For “die Annahme”: I go to the verb form “annehmen” and see it literally as “next to me + to take.” An idea of somebody or something moving close to me and staying there. Hence ‘adoption’, to take a child next to me and make them part of my family. And ‘assumption’, to take my ideas of the world and hold them tight to me. ‘Acceptance’ and ‘receiving”: willingly taking a person or thing into my group or environment.

Yes, I promised my methods were strange… but whatever works to get the concepts into your own brain is the right way to memorize it!

I’m fairly new to this blogsite, so some of these ideas might already be discussed elsewhere.

Speak Like Yohdah
Speak Like Yohdah
2 years ago

My shortcut for “ver”: I think of it as “to become”.

Since kaufen = to buy, verkaufen= to become bought, i.e. to sell.
Likewise lieben = to love, verlieben = to become loved, i.e. to fall in love.
It’s not foolproof but it gets me “halb Miete” [halfway there] many times when I am forced to guess the meaning.

This series of prefixes has helped me a LOT, thank you for writing it. I’m starting to get an intuitive feeling for many of the separable verbs.

P.S. the above link to “German Prefixes Explained: “auf” ” is mistakenly linking to the “vor” explanation.

Roger
Roger
2 years ago

Shame because post WW2 France and Germany reconciled after centuries of hostility setting the stage for decades of peaceful cooperation among so many EU countries … UK governments failed that test with half-hearted support at best and finally betrayed the cause of peace by leaving Europe. The referendum appealed to base motives … in many cases to anti immigrant racism and anti European sentiments. Members of my own family and many friends embraced British “superiority”. I am ashamed of that.

Ahmad Mazaheri
Ahmad Mazaheri
2 years ago
Reply to  Roger

Hello Roger
Que je suis heureux que vous êtes parmis nous .
Quand à Brexit et Brexitiers, on n’est pas à la fin d’histoire .
Bojo et acolytes ne serons pas toujours là. La paix et la solidarité gagnerons de nouveau . Rira bien celui qui rira le dernier .
Keep hope alive.

Eurobrowarriormonk
Eurobrowarriormonk
2 years ago
Reply to  Roger
Aleki
Aleki
2 years ago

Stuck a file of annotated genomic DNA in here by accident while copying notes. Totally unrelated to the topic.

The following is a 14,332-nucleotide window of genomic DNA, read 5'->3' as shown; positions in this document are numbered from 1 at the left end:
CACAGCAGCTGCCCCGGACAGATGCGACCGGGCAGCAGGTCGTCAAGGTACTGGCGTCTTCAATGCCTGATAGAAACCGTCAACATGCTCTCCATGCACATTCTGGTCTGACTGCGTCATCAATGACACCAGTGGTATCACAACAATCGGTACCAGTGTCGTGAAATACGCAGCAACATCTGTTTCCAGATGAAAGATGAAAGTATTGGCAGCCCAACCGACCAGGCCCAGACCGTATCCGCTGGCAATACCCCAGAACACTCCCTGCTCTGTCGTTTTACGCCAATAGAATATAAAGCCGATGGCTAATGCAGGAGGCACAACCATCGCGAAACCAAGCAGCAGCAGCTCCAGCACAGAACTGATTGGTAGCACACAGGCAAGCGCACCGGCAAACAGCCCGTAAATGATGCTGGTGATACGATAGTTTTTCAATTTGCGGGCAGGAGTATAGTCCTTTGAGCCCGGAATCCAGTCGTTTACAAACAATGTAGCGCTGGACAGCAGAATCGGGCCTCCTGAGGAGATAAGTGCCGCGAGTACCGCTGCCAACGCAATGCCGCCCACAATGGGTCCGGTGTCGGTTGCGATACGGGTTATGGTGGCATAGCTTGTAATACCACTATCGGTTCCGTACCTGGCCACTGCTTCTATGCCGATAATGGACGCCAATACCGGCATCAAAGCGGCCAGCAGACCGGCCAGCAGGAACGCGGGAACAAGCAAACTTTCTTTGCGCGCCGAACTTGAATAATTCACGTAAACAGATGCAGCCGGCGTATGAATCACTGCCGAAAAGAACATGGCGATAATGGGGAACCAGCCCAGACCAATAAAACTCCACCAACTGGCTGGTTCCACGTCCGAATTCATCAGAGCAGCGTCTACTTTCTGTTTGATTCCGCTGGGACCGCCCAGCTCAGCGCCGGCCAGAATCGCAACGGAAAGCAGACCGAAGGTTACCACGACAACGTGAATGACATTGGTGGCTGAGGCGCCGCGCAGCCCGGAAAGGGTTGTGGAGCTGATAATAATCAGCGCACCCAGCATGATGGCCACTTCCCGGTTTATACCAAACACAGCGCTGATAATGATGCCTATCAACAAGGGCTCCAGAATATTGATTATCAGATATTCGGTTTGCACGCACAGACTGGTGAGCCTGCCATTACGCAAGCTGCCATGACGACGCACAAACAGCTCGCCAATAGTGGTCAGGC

The link to the prefix ‘auf’ comes up as ‘vor’. You may have put the ‘vor’ prefix article under ‘auf’ as well as ‘vor’ by mistake, unless my laptop is playing funny games.
Just joined up and yes, great insight and quite fascinating! Some very creative comments too!

Joseph
Joseph
2 years ago

The en in enjoy isn’t a verb prefix as there is no verb “to joy.“ Now, it is a prefix wrt enjoin, entangle, ensnare, etc.

In enjoy the en is a prefix that turns a noun into a verb. We also add ize or ise suffixes to turn nouns into verbs.

Enverben or verbize.

coleussanctus
coleussanctus
2 years ago
Reply to  Joseph

Joy can be used as a verb meaning to take pleasure or delight in something. For example, you could joy in the knowledge that a loved one is marrying their soulmate. That’s a fairly archaic use, but it’s grammatically correct and might still be used in certain types of literature.

Enjoy and rejoice are closely related. The ‘en’ has a sense of bringing in or making, thus the definition of taking pleasure or delight in – same as ‘joy’ (which, when used as a verb, would always come as a phrase ‘joy in’). The ‘re’ of course means ‘again,’ so rejoice is essentially doubling down on the joy. So it’s the strongest of the 3 words, but also somewhat archaic. I’m a literature nerd though, so it’s interesting to see the different meanings of these words in Shakespeare and the like.

berlingrabers
berlingrabers
2 years ago
Reply to  coleussanctus

Habakkuk 3:18 KJV. :)

coleussanctus
coleussanctus
2 years ago
Reply to  berlingrabers

Yep! I’m fairly new to this site but I’ve been catching up on older articles. I’ve seen your name here and there in the comments and I always find yours interesting :)